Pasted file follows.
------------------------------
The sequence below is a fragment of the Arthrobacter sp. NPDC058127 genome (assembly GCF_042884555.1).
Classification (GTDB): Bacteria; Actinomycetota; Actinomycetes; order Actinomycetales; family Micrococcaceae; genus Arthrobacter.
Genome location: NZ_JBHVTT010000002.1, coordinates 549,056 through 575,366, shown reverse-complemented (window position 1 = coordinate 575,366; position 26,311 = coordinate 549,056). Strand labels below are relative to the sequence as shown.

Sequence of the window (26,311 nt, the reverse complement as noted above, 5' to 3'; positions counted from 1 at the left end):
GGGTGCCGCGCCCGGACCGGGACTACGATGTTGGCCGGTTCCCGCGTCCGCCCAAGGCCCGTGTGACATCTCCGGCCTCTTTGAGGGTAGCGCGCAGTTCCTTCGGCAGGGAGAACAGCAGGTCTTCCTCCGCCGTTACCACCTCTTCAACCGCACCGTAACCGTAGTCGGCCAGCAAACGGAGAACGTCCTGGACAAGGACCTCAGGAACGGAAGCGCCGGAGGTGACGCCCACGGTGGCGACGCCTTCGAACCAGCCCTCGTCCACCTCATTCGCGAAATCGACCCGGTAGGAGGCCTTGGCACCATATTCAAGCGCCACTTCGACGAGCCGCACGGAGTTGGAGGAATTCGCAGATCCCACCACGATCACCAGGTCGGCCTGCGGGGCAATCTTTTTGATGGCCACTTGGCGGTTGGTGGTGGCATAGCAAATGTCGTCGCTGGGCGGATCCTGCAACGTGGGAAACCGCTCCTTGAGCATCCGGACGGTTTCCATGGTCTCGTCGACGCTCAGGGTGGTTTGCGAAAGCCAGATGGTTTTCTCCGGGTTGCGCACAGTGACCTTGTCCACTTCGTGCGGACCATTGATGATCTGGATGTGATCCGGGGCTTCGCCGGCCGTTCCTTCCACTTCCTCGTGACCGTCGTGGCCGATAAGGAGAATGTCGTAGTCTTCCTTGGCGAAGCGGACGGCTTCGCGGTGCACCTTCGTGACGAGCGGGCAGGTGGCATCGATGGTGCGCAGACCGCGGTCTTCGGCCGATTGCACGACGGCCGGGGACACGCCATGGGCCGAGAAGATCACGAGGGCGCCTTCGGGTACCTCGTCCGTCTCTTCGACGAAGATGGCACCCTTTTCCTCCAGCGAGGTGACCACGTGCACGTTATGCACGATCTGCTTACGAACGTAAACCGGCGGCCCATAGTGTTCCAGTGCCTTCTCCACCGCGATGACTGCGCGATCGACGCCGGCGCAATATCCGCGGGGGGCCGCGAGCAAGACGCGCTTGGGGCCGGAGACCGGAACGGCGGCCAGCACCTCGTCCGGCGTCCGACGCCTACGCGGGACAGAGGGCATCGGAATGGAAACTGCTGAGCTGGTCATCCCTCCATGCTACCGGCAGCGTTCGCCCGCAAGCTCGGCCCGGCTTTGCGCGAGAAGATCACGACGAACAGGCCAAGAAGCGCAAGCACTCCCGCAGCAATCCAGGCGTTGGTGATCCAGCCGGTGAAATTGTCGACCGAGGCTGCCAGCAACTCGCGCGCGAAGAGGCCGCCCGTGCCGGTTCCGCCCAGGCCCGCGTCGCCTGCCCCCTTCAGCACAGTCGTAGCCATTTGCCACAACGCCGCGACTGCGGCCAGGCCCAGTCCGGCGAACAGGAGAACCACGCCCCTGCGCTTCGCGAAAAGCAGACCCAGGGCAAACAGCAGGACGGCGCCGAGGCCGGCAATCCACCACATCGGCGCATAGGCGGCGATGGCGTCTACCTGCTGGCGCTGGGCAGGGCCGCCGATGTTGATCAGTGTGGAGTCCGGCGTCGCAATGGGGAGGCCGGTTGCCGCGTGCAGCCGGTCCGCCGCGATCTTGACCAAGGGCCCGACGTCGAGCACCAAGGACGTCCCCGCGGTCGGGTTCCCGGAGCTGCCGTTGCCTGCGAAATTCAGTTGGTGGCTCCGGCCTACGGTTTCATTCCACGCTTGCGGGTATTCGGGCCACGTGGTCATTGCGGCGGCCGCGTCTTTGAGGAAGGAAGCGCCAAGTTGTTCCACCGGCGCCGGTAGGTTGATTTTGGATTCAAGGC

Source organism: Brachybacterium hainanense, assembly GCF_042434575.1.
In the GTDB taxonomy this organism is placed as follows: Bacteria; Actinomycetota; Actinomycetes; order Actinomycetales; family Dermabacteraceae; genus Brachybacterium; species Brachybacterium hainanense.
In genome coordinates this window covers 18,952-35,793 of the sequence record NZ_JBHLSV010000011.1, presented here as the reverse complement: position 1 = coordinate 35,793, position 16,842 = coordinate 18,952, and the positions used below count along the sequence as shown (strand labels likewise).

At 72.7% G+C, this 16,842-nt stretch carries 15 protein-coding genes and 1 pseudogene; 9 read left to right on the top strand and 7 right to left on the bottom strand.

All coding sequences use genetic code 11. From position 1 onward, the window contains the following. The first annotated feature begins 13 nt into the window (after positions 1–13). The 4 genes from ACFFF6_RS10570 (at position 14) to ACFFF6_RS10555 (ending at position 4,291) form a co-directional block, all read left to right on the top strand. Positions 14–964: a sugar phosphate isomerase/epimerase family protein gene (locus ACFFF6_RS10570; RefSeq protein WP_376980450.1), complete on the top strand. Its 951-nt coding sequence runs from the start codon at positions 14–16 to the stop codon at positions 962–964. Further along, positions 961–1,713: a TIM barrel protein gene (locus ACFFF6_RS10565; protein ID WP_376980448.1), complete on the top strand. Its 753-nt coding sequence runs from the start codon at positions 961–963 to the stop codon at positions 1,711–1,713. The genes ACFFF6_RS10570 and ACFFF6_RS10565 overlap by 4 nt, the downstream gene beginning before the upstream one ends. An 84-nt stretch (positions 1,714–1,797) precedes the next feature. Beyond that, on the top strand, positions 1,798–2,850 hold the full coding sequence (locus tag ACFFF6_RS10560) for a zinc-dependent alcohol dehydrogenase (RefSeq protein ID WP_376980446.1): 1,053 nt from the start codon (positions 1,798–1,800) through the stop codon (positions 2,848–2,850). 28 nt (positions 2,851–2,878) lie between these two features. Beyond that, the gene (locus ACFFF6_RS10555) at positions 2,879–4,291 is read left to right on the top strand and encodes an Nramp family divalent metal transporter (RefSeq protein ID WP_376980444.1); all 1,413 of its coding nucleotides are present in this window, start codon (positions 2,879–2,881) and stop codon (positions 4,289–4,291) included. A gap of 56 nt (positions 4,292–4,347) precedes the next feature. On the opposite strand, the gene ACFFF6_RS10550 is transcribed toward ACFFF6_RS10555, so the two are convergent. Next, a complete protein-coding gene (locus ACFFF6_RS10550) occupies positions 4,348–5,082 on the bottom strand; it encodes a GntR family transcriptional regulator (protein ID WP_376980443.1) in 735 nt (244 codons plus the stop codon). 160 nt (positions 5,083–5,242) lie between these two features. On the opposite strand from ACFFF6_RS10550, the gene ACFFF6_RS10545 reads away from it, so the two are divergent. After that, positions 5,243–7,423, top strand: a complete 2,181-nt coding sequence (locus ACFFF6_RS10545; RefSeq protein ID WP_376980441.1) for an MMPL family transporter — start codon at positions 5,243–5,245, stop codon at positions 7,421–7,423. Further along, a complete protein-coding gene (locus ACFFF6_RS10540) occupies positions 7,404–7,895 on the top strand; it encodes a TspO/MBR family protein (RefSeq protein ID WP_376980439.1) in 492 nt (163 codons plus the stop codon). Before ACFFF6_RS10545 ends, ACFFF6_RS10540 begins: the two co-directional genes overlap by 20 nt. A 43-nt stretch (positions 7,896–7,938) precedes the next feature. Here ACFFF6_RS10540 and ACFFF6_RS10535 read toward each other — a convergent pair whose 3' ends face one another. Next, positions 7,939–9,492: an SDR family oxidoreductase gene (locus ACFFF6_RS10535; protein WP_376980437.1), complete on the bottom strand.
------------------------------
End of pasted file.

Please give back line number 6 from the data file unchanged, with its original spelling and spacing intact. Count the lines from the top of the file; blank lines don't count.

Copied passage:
Source organism: Brachybacterium hainanense, assembly GCF_042434575.1.